alvrod / blog

Seven Chunks of Wonder


In this article I will map a few results of cognitive science to typical phases of growth as a software engineer.

While I will mention the main scientific papers, I am not a scientist and we could think of this article as a metaphor built on those results to build an evocative idea, rather than a scientific theory.

The Magical Number Seven, Plus or Minus Two

This finding by Miller is so famous that it has its own wikipedia page! The way I interpret it - one can only hold so many concepts in their head at one time; in fact, around seven concepts.

Further results by Baddeley and Hitch connect this limit with language. Because to think of a concept, we must name it (and verbalizing or rehearsing the names actually helps with recall), they found that the limit could maybe not be seven concepts, but rather two seconds worth of syllables describing those concepts. To quote from this this paper:

To cut the arguments of Baddeley et al. short: constant is nothing but the duration of about 2 sec, not the number of any “chunks” or any better identifiable units such as words or syllables. If measured in terms of the number of items (syllables, words), the span of immediate memory depends on the articulation rate, i.e. the number of syllables or words that a person can articulate within about 2 sec.

This could be related to how much we like to use acronyms and technical jargon. By reducing the number of syllables it allows us to talk about more things at once. Acronyms are one way to stretch the “magical number seven”.


However, what are these concepts that one is remembering around seven of? They could be anything. Miller called them “chunks”, and the process by which we create them, chunking. in this post I want to talk about chunks which are conceptual abstractions. But it is worth mentioning some of the classic ways in which we take advantage of chunking in our everyday life.

Phone numbers

While recalling a mobile phone number such as 9849523450, we might break this into 98 495 234 50. Thus, instead of remembering 10 separate digits that is beyond the “seven plus-or-minus two” memory span, we are remembering four groups of numbers.


Chess masters can look at a chess board for a second and accurately reproduce it from memory. But a chess board has 32 pieces, which is a lot more than seven. So how do they do it? It is understood to be an example of chunking. By their experience and skill, chess masters do not need to remember the position of each individual piece. They recognize patterns in the layout, which are common and describe the whole position of the board. This way the whole layout is chunked into “around seven” parts and they can remember those.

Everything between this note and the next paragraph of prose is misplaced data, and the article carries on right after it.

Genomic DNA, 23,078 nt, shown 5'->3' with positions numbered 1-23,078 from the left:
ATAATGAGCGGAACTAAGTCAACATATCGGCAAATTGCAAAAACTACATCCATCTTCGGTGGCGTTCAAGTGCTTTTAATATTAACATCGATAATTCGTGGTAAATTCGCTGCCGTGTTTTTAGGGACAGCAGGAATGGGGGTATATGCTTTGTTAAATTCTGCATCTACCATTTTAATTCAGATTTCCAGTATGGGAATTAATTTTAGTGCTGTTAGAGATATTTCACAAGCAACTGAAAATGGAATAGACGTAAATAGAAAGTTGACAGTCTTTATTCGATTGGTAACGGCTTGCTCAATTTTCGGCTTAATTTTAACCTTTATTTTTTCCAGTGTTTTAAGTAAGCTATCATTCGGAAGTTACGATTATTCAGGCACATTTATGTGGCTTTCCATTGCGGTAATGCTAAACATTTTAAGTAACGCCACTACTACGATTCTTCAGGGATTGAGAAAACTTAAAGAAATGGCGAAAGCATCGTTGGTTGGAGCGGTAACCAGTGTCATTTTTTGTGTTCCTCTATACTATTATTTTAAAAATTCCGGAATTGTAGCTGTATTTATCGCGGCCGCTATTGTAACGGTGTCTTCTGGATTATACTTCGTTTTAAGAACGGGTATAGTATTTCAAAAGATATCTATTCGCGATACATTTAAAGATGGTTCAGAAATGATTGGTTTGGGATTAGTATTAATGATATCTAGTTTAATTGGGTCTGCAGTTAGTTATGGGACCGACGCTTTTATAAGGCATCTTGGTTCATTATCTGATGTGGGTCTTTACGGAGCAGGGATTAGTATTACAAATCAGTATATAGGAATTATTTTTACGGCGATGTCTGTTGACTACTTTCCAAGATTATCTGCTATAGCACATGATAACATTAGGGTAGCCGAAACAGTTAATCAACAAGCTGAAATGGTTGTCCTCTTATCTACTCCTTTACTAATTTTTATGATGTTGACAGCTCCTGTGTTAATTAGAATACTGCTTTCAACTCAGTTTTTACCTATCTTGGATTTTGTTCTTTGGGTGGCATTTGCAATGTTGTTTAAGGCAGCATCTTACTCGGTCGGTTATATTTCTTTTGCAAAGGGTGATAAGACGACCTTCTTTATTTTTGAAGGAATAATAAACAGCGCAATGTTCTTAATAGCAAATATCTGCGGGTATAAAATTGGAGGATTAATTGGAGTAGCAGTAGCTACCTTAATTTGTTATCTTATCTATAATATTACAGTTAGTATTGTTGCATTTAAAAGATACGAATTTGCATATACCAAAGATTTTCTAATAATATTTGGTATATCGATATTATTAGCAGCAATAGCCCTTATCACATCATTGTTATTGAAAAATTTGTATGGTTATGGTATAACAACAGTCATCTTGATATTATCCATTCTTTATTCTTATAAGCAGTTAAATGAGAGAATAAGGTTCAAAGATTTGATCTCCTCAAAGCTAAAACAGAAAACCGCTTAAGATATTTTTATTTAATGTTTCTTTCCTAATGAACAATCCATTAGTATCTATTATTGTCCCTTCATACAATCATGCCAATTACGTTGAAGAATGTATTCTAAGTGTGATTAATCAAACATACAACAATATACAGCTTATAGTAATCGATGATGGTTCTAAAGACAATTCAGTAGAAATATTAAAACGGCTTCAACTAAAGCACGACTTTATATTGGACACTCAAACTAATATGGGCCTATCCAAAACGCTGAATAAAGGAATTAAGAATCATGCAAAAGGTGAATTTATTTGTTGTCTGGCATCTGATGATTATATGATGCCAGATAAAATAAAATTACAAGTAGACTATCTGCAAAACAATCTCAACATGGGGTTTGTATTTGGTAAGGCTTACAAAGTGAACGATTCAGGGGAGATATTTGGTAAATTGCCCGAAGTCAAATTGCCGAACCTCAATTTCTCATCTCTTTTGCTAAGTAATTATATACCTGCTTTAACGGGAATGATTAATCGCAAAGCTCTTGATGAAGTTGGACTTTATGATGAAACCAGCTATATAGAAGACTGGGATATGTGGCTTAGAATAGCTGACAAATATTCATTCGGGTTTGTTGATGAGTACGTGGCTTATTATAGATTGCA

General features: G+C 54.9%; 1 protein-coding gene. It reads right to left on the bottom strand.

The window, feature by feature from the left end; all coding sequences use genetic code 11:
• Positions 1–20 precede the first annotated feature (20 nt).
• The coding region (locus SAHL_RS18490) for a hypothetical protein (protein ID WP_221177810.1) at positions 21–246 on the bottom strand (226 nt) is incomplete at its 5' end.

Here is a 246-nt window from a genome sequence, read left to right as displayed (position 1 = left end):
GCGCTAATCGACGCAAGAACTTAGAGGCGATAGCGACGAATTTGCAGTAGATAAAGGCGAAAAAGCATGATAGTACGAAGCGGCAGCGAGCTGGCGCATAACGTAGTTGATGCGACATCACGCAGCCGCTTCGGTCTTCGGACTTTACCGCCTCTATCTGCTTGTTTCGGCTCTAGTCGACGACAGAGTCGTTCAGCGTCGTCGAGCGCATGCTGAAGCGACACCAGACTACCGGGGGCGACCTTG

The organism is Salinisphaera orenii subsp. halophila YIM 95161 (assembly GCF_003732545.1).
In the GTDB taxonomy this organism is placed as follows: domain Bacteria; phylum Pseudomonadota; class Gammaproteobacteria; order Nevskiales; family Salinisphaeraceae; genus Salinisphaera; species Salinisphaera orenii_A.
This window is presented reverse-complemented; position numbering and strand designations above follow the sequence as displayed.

Anecdatally, as a mediocre chess player who dabbles in Blitz (where most moves are played within 1-2 seconds) I can personally relate to identifying common positional patterns and taking action based on that without looking at each piece on the board.

Moreover, to further support the chunking theory, this chunking ability only works with actual boards which could happen in a real chess games. When presented with randomized boards, chess masters are not able to recall them any better than someone who doesn’t play chess at all.

For a detailed paper on the matter, Recall of Briefly Presented Chess Positions and Its Relation to Chess Skill is a good reference.

“Two Pizza” team size

“We try to create teams that are no larger than can be fed by two pizzas,” said Bezos. “We call that the two-pizza team rule.”

So, Bezos’s two-pizza rule works out to at most six or seven non-ravenous people, and we are finding a nice coincidence. It is hard to manage large teams while keeping everyone in mind; so from a manager point of view it also makes sense to keep their number of reports within what one can hold in their mind at one time.
This article is based on Hackman’s n(n-1)/2 formula for communication lines in a group of people, which is definitely a strong factor here as well.

Otherwise we start treating people as cells in a spreadsheet, or points in a four quadrant box, and nothing good ever comes out of that1.

To-do lists

Because we forget things after about seven items, to-do list apps, spreadsheets or ticketing systems are commonly used to prevent forgetting things.

Chunking and Abstractions

In software engineering we are constantly dealing with abstractions. Interestingly, from linguistics:

chunking is sometimes known as “levels of abstraction”, because the higher up the Hierarchy of Ideas you go, the more abstract the concepts you are dealing with

So now we come to the main point of this post: by the acquisition of experience and skill, we grow as software engineers by gaining the ability to reason about systems at increasingly larger levels of abstraction, therefore being able to work effectively with more pieces of the system at once in our mind.

As a junior engineer one works with small code units. A block of code in a function (perhaps around seven lines of code). One unit test.

Later we can think about entire services.

Later still about whole systems.

Even later about the machinery of organizational structure and incentives that cause those systems to be created.

By the recognition of these layers of abstraction, we can exert our influence at the right level depending on the outcomes that we seek.

Thanks to the increased chunking, we are able to reason about an increasingly larger scope.


  1. I realize that the scientific evidence around chunking is about working memory, or recall of information which has not been committed to long term memory. Hopefully any manager has committed their team to long term memory and I am making sort of a stretch, based on personal experience, that the magical number seven also makes sense when thinking or making decisions about well known information. ↩︎